Greyia sutherlandii, Greyia radlkoferi
Flower in the winter to spring are a couple of interesting large shrubs / small trees commonly called Natal Bottlebrush. Interestingly they have a connection to New Zealand as their genus Greyia was named after Governor Grey who was Governor of the Cape Colony at the time.
There are only three species in the family Greyiaceae; Greyia sutherlandii, Greyia radlkoferi and Greyia flanagani. The first two are regarded as deciduous and are the ones grown in New Zealand. The third one is Greyia flanagani which is evergreen though very seldom seen in cultivation. I find that Greyia radlkoferi never drops all its leaves so I regard it as semi-evergreen. They all have leaves similar in shape to a regal pelargonium.
Greyia sutherlandii is the tallest of the two grown here, growing up to 8m high over twenty five years. It is multi-branched and the flowers appear in the spring at the end of all the branches. They are in spike-like clusters of bright to brick red flowers which supply a copious amount of nectar much enjoyed by the Tuis and Waxeyes.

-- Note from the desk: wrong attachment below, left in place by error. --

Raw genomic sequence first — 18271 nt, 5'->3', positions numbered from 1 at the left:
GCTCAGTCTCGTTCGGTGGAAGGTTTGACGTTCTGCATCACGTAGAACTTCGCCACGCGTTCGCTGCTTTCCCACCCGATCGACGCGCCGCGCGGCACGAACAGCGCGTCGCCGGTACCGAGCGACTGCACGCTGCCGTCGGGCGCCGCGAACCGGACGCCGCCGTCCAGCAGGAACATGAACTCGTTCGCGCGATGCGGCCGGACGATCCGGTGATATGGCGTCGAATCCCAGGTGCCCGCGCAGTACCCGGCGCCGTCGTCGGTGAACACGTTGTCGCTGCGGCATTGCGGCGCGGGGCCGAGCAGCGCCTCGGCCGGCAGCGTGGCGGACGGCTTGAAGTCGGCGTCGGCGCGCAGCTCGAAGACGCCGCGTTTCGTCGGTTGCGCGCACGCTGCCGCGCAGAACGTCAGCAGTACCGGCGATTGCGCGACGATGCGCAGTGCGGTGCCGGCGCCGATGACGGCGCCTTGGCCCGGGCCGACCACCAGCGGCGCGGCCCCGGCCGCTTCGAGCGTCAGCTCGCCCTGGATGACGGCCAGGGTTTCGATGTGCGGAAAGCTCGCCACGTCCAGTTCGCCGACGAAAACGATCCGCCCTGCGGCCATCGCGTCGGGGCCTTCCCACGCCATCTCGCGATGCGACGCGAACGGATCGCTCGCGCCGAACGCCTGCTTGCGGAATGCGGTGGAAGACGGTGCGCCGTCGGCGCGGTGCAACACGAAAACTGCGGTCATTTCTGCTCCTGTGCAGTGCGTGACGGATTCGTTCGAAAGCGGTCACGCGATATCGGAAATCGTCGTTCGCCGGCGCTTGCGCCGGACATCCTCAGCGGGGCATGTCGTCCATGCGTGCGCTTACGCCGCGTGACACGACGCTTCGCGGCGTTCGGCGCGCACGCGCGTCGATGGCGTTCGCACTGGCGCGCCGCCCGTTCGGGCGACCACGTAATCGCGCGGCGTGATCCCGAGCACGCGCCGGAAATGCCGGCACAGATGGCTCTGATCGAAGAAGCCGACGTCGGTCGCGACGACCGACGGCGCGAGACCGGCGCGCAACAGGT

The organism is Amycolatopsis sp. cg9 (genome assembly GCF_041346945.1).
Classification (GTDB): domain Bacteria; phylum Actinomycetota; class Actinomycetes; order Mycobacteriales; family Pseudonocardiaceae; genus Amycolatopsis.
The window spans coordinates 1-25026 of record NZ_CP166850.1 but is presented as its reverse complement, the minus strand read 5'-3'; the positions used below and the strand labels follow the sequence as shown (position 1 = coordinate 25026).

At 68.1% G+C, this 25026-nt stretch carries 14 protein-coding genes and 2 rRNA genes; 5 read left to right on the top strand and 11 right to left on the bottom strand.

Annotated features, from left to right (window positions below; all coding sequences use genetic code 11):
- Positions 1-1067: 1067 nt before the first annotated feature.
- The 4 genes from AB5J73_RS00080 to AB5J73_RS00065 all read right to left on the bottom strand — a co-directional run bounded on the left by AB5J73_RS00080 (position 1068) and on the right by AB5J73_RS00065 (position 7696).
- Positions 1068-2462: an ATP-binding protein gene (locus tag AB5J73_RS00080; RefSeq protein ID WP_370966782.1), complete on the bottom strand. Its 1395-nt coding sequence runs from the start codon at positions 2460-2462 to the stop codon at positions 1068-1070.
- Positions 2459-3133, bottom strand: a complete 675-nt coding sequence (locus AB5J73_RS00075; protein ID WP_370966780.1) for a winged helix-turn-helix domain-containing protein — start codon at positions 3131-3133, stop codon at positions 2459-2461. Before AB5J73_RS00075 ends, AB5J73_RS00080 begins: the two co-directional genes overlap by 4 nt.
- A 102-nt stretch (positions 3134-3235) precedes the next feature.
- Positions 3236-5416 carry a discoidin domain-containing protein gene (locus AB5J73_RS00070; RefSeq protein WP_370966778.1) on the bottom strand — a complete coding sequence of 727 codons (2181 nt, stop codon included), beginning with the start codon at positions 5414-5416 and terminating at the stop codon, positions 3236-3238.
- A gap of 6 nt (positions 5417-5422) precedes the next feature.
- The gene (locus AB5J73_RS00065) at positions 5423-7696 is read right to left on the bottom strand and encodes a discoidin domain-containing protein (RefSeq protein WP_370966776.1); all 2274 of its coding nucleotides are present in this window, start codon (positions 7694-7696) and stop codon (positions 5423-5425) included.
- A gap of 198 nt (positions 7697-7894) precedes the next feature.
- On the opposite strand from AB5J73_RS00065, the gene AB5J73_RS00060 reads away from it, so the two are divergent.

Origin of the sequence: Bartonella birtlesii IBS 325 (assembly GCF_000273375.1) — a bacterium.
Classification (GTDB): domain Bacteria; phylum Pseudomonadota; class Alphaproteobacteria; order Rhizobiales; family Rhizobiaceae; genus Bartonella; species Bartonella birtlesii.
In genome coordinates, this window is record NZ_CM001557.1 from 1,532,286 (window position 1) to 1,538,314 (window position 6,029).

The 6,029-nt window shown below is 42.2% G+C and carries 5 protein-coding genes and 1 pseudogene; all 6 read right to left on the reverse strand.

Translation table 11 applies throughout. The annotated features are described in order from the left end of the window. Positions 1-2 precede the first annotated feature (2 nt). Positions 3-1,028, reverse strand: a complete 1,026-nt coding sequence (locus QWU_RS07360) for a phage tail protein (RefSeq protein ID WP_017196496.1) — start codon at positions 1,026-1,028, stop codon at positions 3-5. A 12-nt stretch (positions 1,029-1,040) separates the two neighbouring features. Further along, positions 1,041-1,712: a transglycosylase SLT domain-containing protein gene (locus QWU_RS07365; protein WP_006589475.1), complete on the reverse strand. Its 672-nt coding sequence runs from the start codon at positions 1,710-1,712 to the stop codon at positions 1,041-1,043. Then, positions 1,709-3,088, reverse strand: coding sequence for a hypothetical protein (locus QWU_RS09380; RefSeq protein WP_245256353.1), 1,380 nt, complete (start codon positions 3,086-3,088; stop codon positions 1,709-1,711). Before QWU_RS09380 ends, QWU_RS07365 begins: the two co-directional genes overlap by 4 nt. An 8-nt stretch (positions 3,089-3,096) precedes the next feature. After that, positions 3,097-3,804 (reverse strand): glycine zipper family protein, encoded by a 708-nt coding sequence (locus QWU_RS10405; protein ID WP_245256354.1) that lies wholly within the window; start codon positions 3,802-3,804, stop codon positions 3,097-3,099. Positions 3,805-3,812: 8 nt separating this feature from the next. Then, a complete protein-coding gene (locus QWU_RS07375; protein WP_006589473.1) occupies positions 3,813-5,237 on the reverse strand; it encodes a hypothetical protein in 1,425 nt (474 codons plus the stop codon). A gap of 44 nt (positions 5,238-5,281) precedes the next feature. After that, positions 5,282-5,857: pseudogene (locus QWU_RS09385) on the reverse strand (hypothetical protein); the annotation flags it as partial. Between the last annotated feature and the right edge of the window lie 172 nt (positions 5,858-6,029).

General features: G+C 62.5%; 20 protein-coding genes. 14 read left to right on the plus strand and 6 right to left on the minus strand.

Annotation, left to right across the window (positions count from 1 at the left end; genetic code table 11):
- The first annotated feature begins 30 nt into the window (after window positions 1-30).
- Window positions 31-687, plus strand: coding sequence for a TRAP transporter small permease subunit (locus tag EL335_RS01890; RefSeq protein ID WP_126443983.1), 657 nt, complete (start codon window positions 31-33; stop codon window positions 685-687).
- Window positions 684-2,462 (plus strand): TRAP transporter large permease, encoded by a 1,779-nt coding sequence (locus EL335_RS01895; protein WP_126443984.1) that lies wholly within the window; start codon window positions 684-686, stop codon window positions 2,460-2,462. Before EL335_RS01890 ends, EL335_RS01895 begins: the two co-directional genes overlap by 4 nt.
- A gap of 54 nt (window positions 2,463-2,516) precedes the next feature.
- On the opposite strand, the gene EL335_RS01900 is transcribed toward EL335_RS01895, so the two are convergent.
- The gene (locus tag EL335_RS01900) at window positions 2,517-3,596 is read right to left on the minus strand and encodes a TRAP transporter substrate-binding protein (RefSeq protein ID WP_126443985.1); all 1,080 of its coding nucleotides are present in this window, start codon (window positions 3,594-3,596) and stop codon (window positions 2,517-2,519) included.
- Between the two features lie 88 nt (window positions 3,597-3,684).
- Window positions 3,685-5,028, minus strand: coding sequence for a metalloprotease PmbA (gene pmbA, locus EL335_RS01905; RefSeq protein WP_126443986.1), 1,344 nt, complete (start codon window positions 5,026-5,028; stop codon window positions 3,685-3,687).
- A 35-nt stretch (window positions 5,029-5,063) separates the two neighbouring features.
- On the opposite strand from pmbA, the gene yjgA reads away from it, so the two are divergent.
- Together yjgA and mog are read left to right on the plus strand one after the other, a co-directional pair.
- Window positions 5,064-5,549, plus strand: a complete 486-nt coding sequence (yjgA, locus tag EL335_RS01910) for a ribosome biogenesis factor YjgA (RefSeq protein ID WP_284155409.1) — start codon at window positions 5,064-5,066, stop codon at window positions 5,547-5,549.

Greyia radlkoferi is a lower growing bushy plant which I have found grows wider than high, mine being about 2.5m high and now about 3.5m wide after seven years. Flowers are more orange-red and have larger petals but unfortunately they tend to be a little hidden by the persistent deteriorating, older leaves. Again plenty of nectar is produced.
These plants need a reasonably free draining soil and will stand a light frost, some wind and drought times. They can be grown from seed (though the tender seedlings need care when small) and also from cuttings. They can start flowering from about three years old from seed so give you colour in the garden in a short time. The plants can be cut back to keep in a controllable size if required.